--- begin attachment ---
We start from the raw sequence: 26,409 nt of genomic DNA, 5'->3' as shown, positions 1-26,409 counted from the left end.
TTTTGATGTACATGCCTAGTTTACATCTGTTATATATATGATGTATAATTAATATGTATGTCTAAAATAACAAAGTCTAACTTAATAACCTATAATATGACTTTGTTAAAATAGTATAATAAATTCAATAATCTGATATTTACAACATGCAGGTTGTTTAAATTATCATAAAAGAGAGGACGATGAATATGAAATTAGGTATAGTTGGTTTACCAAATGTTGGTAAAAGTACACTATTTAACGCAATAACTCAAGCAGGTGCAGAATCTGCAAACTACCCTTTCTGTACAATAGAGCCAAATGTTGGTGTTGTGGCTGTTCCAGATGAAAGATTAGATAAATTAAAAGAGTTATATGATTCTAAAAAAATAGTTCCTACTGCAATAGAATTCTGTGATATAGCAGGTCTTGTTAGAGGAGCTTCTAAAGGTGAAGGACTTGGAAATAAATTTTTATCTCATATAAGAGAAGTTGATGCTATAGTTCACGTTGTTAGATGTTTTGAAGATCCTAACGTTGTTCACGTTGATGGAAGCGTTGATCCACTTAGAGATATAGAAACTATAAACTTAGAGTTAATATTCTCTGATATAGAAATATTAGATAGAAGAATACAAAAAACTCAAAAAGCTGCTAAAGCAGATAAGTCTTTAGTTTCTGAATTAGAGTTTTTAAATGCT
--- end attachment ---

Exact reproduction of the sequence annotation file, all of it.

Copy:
We start from the raw sequence: 26,409 nt of genomic DNA, 5'->3' as shown, positions 1-26,409 counted from the left end.
TTTTGATGTACATGCCTAGTTTACATCTGTTATATATATGATGTATAATTAATATGTATGTCTAAAATAACAAAGTCTAACTTAATAACCTATAATATGACTTTGTTAAAATAGTATAATAAATTCAATAATCTGATATTTACAACATGCAGGTTGTTTAAATTATCATAAAAGAGAGGACGATGAATATGAAATTAGGTATAGTTGGTTTACCAAATGTTGGTAAAAGTACACTATTTAACGCAATAACTCAAGCAGGTGCAGAATCTGCAAACTACCCTTTCTGTACAATAGAGCCAAATGTTGGTGTTGTGGCTGTTCCAGATGAAAGATTAGATAAATTAAAAGAGTTATATGATTCTAAAAAAATAGTTCCTACTGCAATAGAATTCTGTGATATAGCAGGTCTTGTTAGAGGAGCTTCTAAAGGTGAAGGACTTGGAAATAAATTTTTATCTCATATAAGAGAAGTTGATGCTATAGTTCACGTTGTTAGATGTTTTGAAGATCCTAACGTTGTTCACGTTGATGGAAGCGTTGATCCACTTAGAGATATAGAAACTATAAACTTAGAGTTAATATTCTCTGATATAGAAATATTAGATAGAAGAATACAAAAAACTCAAAAAGCTGCTAAAGCAGATAAGTCTTTAGTTTCTGAATTAGAGTTTTTAAATGCT